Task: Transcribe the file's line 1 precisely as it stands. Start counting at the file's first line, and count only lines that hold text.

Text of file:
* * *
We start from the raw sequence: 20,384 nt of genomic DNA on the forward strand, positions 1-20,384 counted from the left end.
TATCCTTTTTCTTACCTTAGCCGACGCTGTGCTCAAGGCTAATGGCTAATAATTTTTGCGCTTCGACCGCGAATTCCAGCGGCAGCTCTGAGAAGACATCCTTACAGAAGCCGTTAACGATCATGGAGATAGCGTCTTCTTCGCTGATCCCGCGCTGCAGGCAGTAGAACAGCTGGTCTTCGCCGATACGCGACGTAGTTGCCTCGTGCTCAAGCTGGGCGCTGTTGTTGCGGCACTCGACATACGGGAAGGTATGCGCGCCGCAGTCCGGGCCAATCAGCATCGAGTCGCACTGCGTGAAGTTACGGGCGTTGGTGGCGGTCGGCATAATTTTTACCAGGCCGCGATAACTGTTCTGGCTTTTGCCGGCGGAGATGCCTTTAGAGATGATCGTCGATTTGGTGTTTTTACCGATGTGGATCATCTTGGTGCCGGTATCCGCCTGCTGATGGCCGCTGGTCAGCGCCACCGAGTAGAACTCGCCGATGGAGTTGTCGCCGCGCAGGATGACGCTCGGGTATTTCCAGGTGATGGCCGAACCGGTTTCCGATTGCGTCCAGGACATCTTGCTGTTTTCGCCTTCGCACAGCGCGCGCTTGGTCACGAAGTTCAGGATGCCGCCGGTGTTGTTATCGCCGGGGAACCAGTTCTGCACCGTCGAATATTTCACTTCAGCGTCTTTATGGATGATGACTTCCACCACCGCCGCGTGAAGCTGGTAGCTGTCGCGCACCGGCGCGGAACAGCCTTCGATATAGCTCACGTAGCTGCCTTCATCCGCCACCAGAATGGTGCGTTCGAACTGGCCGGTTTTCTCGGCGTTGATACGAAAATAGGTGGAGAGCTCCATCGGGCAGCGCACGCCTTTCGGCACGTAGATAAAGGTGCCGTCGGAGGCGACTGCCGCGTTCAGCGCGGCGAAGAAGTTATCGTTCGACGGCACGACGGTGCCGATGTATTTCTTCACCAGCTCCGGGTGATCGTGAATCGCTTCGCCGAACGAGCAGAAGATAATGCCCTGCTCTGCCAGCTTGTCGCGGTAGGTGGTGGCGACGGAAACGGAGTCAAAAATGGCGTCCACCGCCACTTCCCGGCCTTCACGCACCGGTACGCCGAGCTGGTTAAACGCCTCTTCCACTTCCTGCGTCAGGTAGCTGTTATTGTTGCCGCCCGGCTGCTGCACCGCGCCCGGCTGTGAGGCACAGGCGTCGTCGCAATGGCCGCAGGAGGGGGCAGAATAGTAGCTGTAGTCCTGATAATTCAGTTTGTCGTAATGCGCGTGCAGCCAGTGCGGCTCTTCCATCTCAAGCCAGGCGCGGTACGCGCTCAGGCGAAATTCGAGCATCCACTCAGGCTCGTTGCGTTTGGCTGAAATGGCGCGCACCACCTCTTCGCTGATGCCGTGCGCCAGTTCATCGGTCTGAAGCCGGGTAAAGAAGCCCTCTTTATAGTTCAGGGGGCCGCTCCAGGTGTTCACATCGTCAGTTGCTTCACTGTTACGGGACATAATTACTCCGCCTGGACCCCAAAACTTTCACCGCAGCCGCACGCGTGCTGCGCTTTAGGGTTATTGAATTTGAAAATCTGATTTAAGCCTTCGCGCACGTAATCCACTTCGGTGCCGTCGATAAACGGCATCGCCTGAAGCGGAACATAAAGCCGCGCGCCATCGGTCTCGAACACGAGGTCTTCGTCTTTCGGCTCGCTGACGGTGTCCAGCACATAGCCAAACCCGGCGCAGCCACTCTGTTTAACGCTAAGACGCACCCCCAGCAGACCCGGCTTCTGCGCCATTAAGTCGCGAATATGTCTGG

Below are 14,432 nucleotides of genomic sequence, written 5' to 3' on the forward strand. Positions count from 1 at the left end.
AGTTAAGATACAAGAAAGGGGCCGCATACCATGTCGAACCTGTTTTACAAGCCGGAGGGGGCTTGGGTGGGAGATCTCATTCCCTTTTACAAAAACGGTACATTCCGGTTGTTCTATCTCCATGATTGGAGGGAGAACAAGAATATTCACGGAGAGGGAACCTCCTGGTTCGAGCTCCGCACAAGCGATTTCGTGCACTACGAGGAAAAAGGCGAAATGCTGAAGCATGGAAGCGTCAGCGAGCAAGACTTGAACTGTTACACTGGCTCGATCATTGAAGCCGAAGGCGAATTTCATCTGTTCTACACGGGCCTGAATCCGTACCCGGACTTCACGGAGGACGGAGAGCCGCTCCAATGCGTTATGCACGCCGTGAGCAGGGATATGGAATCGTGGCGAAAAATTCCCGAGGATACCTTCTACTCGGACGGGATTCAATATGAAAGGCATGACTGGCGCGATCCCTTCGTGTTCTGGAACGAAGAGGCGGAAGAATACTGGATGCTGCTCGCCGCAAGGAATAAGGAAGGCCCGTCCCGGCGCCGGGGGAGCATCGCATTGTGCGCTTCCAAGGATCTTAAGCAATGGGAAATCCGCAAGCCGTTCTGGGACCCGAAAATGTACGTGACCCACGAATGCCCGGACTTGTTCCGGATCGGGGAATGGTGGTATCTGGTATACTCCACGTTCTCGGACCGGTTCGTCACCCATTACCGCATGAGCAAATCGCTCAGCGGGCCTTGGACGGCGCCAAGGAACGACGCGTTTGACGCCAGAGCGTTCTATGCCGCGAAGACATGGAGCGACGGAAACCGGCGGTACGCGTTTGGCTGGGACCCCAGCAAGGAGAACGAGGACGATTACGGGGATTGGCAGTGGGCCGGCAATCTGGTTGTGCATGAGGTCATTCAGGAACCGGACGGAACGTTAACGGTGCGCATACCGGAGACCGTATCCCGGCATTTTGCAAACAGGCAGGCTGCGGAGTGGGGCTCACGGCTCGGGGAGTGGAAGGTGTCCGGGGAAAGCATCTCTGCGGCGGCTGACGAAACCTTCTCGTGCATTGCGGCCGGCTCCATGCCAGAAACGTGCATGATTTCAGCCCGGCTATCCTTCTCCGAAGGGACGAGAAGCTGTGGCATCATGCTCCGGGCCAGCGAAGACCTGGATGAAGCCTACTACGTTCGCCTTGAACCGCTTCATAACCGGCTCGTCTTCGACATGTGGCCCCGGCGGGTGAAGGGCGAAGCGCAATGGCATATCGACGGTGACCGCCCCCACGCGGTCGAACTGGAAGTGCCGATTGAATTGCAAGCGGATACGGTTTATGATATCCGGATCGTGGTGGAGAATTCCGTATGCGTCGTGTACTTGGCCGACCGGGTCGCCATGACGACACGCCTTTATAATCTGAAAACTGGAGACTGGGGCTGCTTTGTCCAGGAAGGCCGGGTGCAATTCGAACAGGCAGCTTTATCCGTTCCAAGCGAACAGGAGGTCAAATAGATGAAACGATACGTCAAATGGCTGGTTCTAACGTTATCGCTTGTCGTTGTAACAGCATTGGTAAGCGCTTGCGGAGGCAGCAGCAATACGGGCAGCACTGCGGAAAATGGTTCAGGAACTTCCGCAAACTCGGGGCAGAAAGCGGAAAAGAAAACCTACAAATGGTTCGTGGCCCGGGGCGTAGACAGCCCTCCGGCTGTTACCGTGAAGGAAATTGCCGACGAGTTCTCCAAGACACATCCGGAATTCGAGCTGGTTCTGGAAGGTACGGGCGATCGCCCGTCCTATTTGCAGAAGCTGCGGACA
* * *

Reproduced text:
We start from the raw sequence: 20,384 nt of genomic DNA on the forward strand, positions 1-20,384 counted from the left end.